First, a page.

The Gift of Abundant Life

In one of the comic episodes from Don Quixote, the peasant and goatherd Sancho Panza unbelievably becomes the governor of an island much to the amazement of his wife who can only exclaim,” ’My mother used to say: ’He who would see much must live long’. I say this because, if I live longer, I hope to see more.’ ”

I have been thinking about this proverb recently for several reasons. First, I have lived long. Second, I think I have seen much—not because I have traveled everywhere or all over the world—but because I have traveled all the seven ages of man from the infant in his mother’s arms to the whining school boy going unwillingly to school to the luster of youth to the comfort of middle age to the gray hairs of age and almost (not yet) second childhood “sans teeth, sans eyes, sans taste, sans everything.”

I thought I had seen much, and I have witnessed a number of miracles in my own life, prayers answered and dreams come true. I thought I had seen my portion of some of the best life has to offer and could say “my cup runneth over.” I thought that now I had seen enough to make a full, complete life. But, because I have lived longer than three score and ten, I saw more. I was privileged to be alive to participate in the miraculous birth of twin grandsons and was once again born in wonder.

The news of another grandchild coming into the family was of course joyful news. However, after a few months, doctors discovered that this pregnancy was going to be the birth of identical twin boys—a great surprise! Every regular visit to the obstetrician showed that the babies were growing normally, gaining weight, and having no complications.

However, after seven months the twins began to suffer what the medical world calls TTTS—Twin to Twin Transfusion Syndrome. The fluid was not circulating evenly between the twins, creating an imbalance in which one twin’s heart was undergoing stress from over nourishment and the other twin was suffering anemia from undernourishment. The doctors concluded the situation was so critical that a Caesarian-section surgery was advised to remove immediately the twins at two pounds and twenty-eight week gestation.

When my son Mark and daughter-in-law Niki arrived at a hospital In San Diego, California, for the scheduled surgery, there was no vacancy—one of the few times in three years that hospital did not have an available room—another surprise that proved providential! As Niki was directed to another nearby hospital, different doctors re-evaluated the condition of the twins and suggested another procedure, one that a majority of the other experts in the field did not advise. The majority insisted that the twins be prematurely removed immediately for the best chances of survival.

Dr. Mariam Tarsa, the chief doctor in charge of the case at the new hospital, however, recommended a little-known  laser surgery by a renowned expert in the field, Dr. Chmait, who happened to practice in Southern California—a third amazing surprise! When notified if he would review the case and determine if laser-surgery were advisable to open or separate some of the blood vessels that were causing the TTTS, he agreed to expedite the case. Although the medical textbooks do not advise this procedure after 26 weeks, he had already successively performed this type of surgery several times this late in the pregnancy weeks and was willing to take the risk.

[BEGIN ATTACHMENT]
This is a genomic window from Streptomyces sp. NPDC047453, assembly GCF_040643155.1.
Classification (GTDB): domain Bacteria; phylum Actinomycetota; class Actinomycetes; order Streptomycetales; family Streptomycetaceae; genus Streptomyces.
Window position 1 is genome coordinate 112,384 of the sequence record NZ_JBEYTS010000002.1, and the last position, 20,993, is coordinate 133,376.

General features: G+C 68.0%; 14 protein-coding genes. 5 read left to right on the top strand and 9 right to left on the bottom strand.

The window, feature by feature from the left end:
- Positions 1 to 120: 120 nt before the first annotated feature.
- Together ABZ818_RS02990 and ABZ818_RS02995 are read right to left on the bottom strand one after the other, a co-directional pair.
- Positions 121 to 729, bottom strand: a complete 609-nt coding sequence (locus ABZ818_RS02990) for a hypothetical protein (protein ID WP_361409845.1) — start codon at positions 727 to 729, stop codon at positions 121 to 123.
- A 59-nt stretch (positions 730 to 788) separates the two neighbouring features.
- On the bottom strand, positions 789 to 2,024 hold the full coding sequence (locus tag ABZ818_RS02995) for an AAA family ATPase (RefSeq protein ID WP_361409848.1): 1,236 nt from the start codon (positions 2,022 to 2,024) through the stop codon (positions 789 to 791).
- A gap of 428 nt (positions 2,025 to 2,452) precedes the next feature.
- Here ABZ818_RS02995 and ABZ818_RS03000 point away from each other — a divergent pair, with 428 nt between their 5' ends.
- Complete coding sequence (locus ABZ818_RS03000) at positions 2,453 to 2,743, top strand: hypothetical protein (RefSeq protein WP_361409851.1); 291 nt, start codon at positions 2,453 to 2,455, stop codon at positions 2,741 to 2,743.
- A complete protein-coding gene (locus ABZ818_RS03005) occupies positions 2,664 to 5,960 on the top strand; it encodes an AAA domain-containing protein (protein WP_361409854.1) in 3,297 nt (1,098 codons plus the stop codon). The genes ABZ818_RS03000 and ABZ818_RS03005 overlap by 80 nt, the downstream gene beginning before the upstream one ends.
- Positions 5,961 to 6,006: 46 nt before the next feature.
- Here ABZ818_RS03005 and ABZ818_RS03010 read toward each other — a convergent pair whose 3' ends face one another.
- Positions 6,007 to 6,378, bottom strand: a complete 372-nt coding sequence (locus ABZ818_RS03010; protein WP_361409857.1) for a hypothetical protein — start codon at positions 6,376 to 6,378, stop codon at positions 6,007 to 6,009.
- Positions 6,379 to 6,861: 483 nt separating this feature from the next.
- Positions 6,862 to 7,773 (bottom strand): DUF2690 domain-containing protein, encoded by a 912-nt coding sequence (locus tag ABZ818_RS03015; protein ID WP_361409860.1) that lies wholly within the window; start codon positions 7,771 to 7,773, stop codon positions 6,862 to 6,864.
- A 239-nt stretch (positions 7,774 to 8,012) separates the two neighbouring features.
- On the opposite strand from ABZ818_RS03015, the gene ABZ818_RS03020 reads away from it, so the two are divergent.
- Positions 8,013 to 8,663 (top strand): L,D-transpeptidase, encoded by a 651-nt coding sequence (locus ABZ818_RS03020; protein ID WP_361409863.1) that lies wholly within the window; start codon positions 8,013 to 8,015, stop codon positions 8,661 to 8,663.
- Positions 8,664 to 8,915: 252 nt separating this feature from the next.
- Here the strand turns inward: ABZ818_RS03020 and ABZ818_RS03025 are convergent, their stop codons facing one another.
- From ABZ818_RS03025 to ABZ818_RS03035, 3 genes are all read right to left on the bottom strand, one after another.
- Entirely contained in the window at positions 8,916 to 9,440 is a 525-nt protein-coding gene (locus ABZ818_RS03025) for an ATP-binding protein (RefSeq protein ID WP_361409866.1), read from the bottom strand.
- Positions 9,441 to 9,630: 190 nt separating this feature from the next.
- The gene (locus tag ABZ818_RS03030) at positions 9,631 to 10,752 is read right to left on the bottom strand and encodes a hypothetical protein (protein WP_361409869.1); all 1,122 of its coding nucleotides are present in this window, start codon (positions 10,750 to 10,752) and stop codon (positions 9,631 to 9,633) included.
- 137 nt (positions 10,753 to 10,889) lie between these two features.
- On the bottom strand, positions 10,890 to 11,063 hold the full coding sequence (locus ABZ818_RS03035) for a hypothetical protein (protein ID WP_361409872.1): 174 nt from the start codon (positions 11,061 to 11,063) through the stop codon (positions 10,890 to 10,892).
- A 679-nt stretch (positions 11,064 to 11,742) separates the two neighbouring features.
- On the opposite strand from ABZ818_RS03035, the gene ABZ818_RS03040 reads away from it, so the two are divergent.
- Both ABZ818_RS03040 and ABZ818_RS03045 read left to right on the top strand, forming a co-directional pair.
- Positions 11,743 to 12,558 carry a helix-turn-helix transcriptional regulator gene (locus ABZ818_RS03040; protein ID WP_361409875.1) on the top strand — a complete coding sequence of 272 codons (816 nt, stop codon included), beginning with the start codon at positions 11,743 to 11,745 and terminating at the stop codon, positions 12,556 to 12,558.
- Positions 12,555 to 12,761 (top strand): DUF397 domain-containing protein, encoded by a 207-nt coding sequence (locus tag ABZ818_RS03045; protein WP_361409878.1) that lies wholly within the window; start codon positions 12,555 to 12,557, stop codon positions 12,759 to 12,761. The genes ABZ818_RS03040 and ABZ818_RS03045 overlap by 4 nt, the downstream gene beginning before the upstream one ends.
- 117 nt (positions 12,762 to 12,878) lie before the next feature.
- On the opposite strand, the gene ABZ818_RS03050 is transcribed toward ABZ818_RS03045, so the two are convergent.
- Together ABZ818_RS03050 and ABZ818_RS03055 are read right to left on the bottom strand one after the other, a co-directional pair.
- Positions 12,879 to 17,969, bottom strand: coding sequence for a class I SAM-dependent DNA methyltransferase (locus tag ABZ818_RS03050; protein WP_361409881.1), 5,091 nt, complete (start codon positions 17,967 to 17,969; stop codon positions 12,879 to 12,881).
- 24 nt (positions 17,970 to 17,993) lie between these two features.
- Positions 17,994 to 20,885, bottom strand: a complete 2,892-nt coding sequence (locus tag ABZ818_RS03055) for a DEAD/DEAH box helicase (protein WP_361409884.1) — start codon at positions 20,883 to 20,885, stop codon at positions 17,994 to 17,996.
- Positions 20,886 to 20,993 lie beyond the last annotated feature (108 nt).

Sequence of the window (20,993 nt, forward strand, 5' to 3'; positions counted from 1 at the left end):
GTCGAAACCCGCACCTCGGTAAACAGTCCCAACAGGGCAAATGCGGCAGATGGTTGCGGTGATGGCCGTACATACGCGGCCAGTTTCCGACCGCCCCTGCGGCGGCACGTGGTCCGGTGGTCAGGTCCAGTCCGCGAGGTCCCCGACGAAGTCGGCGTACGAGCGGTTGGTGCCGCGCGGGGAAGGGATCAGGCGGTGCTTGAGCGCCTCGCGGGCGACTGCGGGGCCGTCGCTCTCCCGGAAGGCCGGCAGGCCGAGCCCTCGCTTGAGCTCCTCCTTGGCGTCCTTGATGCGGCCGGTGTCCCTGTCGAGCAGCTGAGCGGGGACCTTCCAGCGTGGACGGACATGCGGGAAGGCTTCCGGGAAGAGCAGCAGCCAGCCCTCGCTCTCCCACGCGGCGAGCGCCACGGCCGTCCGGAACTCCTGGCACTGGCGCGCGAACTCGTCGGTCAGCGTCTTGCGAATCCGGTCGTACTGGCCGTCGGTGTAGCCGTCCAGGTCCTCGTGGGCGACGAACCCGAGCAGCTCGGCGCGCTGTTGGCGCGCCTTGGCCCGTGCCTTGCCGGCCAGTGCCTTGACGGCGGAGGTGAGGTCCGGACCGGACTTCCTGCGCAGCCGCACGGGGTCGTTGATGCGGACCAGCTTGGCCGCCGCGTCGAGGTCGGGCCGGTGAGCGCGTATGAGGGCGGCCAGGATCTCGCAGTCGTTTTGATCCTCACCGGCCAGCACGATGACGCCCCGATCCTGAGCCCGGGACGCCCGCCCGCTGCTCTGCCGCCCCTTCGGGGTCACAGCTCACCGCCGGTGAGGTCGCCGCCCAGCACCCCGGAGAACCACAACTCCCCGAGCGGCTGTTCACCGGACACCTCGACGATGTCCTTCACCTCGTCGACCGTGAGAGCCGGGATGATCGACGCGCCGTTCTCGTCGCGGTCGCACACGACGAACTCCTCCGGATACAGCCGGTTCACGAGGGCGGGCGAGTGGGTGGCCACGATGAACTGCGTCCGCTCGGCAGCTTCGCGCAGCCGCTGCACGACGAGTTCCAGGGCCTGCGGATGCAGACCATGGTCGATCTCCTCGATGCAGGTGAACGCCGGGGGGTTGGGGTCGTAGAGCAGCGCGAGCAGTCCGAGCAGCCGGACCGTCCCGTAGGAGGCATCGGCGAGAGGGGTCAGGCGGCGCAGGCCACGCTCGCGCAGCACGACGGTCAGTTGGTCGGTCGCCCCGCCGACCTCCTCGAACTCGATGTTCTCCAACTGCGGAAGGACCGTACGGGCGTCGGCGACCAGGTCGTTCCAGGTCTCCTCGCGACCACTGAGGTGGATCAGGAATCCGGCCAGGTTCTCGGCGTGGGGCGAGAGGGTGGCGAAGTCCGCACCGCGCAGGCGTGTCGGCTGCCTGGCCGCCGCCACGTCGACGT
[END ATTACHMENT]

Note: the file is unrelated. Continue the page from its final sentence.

He explained that the recipient twin was in stage 4 of the 5 stages that lead to heart failure in the womb.  With this hydropic heart condition, if the babies were prematurely delivered at 2 pounds, they would have had only a ten percent chance of survival. On September 19, he successively performed the surgery that allowed the equal flow and distribution of the fluid so both babies were receiving their proper nourishment. After five additional weeks in utero, the hearts healed naturally and recovered.

The twins were born on November 3 by natural childbirth close to 4 pounds each. The twin who suffered heart stress was of concern to the physicians who hoped he would heal without intervention or heart repair. After several examinations he offered the joyful news that there was no heart damage. The baby is perfectly healthy.

I thought I had seen much or enough for a lifetime. But there is always more. The love of God does not end or ever stop giving. Just when you think you have received your share of blessings, there is another surprise that leaves us in awe, makes us fall in love with life all over again, and brings the purest forms of happiness we never could have imagined.  We are all in a state of amazement and gratitude for this gift of superabundant life which the Lord of miracles and surprises makes us contemplate in awe and admiration.            

Mitchell Kalpakgian, Ph.D. has completed fifty years of teaching beginning as a teaching assistant at the University of Kansas, continuing as a professor of English at Simpson College in Iowa for thirty-one years, and recently teaching part-time at various schools and college in New Hampshire. As well as contributing to a number of publications, he has published seven books: The Marvelous in Fielding’s Novels, The Mysteries of Life in Children’s Literature, The Lost Arts of Modern Civilization, An Armenian Family Reunion (a collection of short stories), Modern Manners: The Poetry of Conduct and The Virtue of Civility, and The Virtues We Need Again. He has designed homeschooling literature courses for Seton Home School, and he also teaches online courses for Queen of Heaven Academy and part-time for Northeast Catholic College.
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